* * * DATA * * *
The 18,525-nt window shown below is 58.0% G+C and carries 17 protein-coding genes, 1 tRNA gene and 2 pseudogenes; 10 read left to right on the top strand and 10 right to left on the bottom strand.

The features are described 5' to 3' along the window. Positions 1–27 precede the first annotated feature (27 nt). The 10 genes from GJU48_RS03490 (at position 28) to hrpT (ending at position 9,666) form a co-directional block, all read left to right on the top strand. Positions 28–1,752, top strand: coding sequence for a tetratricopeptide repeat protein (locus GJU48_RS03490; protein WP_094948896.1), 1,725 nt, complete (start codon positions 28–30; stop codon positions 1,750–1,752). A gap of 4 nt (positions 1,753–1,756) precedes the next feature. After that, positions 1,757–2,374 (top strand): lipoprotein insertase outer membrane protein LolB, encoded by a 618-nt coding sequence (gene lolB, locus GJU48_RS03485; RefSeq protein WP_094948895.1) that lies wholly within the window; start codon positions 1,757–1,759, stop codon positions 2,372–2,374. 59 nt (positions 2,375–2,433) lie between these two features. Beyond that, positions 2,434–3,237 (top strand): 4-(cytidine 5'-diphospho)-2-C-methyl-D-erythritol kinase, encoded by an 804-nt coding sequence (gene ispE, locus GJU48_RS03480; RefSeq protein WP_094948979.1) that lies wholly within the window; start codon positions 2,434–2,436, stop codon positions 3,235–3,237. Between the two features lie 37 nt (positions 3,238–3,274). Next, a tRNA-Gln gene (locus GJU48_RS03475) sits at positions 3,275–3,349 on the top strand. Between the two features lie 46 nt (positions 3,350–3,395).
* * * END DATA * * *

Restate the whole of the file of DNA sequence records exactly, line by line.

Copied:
The 18,525-nt window shown below is 58.0% G+C and carries 17 protein-coding genes, 1 tRNA gene and 2 pseudogenes; 10 read left to right on the top strand and 10 right to left on the bottom strand.

The features are described 5' to 3' along the window. Positions 1–27 precede the first annotated feature (27 nt). The 10 genes from GJU48_RS03490 (at position 28) to hrpT (ending at position 9,666) form a co-directional block, all read left to right on the top strand. Positions 28–1,752, top strand: coding sequence for a tetratricopeptide repeat protein (locus GJU48_RS03490; protein WP_094948896.1), 1,725 nt, complete (start codon positions 28–30; stop codon positions 1,750–1,752). A gap of 4 nt (positions 1,753–1,756) precedes the next feature. After that, positions 1,757–2,374 (top strand): lipoprotein insertase outer membrane protein LolB, encoded by a 618-nt coding sequence (gene lolB, locus GJU48_RS03485; RefSeq protein WP_094948895.1) that lies wholly within the window; start codon positions 1,757–1,759, stop codon positions 2,372–2,374. 59 nt (positions 2,375–2,433) lie between these two features. Beyond that, positions 2,434–3,237 (top strand): 4-(cytidine 5'-diphospho)-2-C-methyl-D-erythritol kinase, encoded by an 804-nt coding sequence (gene ispE, locus GJU48_RS03480; RefSeq protein WP_094948979.1) that lies wholly within the window; start codon positions 2,434–2,436, stop codon positions 3,235–3,237. Between the two features lie 37 nt (positions 3,238–3,274). Next, a tRNA-Gln gene (locus GJU48_RS03475) sits at positions 3,275–3,349 on the top strand. Between the two features lie 46 nt (positions 3,350–3,395).